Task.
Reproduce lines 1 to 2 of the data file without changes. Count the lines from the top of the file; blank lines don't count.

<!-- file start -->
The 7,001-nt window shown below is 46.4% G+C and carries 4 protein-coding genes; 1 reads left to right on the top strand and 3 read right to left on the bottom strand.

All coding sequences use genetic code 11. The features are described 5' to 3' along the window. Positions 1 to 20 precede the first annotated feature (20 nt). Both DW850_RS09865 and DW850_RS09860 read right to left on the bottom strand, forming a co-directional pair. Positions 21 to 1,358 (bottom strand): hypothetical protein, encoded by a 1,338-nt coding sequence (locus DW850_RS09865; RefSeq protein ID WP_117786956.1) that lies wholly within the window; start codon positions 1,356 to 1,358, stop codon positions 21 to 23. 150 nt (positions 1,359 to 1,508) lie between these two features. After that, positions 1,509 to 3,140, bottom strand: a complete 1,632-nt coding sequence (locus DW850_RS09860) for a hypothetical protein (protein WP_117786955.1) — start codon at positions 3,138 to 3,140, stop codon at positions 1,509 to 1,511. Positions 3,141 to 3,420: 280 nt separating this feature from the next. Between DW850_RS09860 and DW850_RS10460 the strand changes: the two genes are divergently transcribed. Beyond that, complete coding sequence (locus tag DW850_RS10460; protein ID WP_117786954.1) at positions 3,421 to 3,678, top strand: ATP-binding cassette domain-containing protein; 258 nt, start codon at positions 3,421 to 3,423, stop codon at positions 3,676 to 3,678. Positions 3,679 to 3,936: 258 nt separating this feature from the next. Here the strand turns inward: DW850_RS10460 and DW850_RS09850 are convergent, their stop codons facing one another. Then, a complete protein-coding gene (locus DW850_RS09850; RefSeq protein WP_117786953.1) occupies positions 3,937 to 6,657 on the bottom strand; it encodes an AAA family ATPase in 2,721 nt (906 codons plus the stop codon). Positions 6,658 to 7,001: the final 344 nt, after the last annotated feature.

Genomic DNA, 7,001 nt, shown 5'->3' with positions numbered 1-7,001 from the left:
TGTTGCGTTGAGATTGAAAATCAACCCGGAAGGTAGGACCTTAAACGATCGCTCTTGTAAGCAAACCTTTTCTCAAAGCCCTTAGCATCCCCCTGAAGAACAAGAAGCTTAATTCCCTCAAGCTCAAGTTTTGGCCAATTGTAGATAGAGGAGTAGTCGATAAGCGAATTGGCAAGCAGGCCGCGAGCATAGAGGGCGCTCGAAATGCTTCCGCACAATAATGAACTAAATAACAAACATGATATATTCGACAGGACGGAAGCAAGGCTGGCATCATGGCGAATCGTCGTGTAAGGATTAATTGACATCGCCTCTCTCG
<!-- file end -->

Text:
The 7,001-nt window shown below is 46.4% G+C and carries 4 protein-coding genes; 1 reads left to right on the top strand and 3 read right to left on the bottom strand.

All coding sequences use genetic code 11. The features are described 5' to 3' along the window. Positions 1 to 20 precede the first annotated feature (20 nt). Both DW850_RS09865 and DW850_RS09860 read right to left on the bottom strand, forming a co-directional pair. Positions 21 to 1,358 (bottom strand): hypothetical protein, encoded by a 1,338-nt coding sequence (locus DW850_RS09865; RefSeq protein ID WP_117786956.1) that lies wholly within the window; start codon positions 1,356 to 1,358, stop codon positions 21 to 23. 150 nt (positions 1,359 to 1,508) lie between these two features. After that, positions 1,509 to 3,140, bottom strand: a complete 1,632-nt coding sequence (locus DW850_RS09860) for a hypothetical protein (protein WP_117786955.1) — start codon at positions 3,138 to 3,140, stop codon at positions 1,509 to 1,511. Positions 3,141 to 3,420: 280 nt separating this feature from the next. Between DW850_RS09860 and DW850_RS10460 the strand changes: the two genes are divergently transcribed. Beyond that, complete coding sequence (locus tag DW850_RS10460; protein ID WP_117786954.1) at positions 3,421 to 3,678, top strand: ATP-binding cassette domain-containing protein; 258 nt, start codon at positions 3,421 to 3,423, stop codon at positions 3,676 to 3,678. Positions 3,679 to 3,936: 258 nt separating this feature from the next. Here the strand turns inward: DW850_RS10460 and DW850_RS09850 are convergent, their stop codons facing one another. Then, a complete protein-coding gene (locus DW850_RS09850; RefSeq protein WP_117786953.1) occupies positions 3,937 to 6,657 on the bottom strand; it encodes an AAA family ATPase in 2,721 nt (906 codons plus the stop codon). Positions 6,658 to 7,001: the final 344 nt, after the last annotated feature.